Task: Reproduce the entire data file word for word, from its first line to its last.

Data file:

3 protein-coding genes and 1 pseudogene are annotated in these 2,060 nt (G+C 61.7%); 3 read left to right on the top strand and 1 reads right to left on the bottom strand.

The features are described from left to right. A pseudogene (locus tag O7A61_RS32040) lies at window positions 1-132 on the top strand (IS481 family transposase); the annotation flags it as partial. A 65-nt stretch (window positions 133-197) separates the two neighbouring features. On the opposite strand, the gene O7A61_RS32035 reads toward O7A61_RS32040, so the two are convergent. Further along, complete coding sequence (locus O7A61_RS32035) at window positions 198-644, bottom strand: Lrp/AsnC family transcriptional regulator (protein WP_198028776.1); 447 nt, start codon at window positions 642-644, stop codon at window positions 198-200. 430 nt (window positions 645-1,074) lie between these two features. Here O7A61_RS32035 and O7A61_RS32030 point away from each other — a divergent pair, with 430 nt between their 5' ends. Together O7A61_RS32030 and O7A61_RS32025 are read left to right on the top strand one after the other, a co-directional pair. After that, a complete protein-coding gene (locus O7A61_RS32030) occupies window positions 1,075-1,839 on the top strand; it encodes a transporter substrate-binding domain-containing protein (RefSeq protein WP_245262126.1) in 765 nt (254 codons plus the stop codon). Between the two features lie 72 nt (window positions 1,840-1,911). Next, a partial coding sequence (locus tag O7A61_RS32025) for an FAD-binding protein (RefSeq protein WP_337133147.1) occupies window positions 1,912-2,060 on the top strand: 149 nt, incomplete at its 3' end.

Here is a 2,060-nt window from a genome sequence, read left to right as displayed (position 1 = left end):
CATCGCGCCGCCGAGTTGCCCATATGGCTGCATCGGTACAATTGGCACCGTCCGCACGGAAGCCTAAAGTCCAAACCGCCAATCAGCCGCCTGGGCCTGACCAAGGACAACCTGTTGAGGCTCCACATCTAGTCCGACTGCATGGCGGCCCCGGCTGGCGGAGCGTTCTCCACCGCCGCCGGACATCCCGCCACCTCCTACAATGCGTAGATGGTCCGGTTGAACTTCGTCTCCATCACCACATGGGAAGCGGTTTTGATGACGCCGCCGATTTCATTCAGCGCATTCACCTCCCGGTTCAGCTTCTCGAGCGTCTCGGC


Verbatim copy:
3 protein-coding genes and 1 pseudogene are annotated in these 2,060 nt (G+C 61.7%); 3 read left to right on the top strand and 1 reads right to left on the bottom strand.

The features are described from left to right. A pseudogene (locus tag O7A61_RS32040) lies at window positions 1-132 on the top strand (IS481 family transposase); the annotation flags it as partial. A 65-nt stretch (window positions 133-197) separates the two neighbouring features. On the opposite strand, the gene O7A61_RS32035 reads toward O7A61_RS32040, so the two are convergent. Further along, complete coding sequence (locus O7A61_RS32035) at window positions 198-644, bottom strand: Lrp/AsnC family transcriptional regulator (protein WP_198028776.1); 447 nt, start codon at window positions 642-644, stop codon at window positions 198-200. 430 nt (window positions 645-1,074) lie between these two features. Here O7A61_RS32035 and O7A61_RS32030 point away from each other — a divergent pair, with 430 nt between their 5' ends. Together O7A61_RS32030 and O7A61_RS32025 are read left to right on the top strand one after the other, a co-directional pair. After that, a complete protein-coding gene (locus O7A61_RS32030) occupies window positions 1,075-1,839 on the top strand; it encodes a transporter substrate-binding domain-containing protein (RefSeq protein WP_245262126.1) in 765 nt (254 codons plus the stop codon). Between the two features lie 72 nt (window positions 1,840-1,911). Next, a partial coding sequence (locus tag O7A61_RS32025) for an FAD-binding protein (RefSeq protein WP_337133147.1) occupies window positions 1,912-2,060 on the top strand: 149 nt, incomplete at its 3' end.

Here is a 2,060-nt window from a genome sequence, read left to right as displayed (position 1 = left end):
CATCGCGCCGCCGAGTTGCCCATATGGCTGCATCGGTACAATTGGCACCGTCCGCACGGAAGCCTAAAGTCCAAACCGCCAATCAGCCGCCTGGGCCTGACCAAGGACAACCTGTTGAGGCTCCACATCTAGTCCGACTGCATGGCGGCCCCGGCTGGCGGAGCGTTCTCCACCGCCGCCGGACATCCCGCCACCTCCTACAATGCGTAGATGGTCCGGTTGAACTTCGTCTCCATCACCACATGGGAAGCGGTTTTGATGACGCCGCCGATTTCATTCAGCGCATTCACCTCCCGGTTCAGCTTCTCGAGCGTCTCGGC